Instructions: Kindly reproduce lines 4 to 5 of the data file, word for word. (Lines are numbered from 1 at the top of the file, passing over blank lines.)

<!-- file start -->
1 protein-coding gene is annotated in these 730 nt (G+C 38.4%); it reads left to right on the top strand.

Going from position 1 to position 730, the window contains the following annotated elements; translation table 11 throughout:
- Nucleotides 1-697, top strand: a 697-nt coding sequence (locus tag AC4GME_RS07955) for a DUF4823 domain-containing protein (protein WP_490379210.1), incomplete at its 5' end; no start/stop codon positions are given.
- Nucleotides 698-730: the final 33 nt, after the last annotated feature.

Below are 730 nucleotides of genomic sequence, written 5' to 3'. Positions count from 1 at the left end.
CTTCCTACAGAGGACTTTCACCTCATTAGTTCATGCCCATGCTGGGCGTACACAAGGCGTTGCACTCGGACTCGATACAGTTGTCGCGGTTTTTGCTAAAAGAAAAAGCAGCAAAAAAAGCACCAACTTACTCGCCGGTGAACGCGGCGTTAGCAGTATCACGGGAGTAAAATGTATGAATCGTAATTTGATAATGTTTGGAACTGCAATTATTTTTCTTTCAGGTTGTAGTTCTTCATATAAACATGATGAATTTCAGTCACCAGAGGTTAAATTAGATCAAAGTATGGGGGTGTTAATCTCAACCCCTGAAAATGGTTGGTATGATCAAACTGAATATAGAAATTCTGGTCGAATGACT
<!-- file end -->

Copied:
- Nucleotides 698-730: the final 33 nt, after the last annotated feature.

Below are 730 nucleotides of genomic sequence, written 5' to 3'. Positions count from 1 at the left end.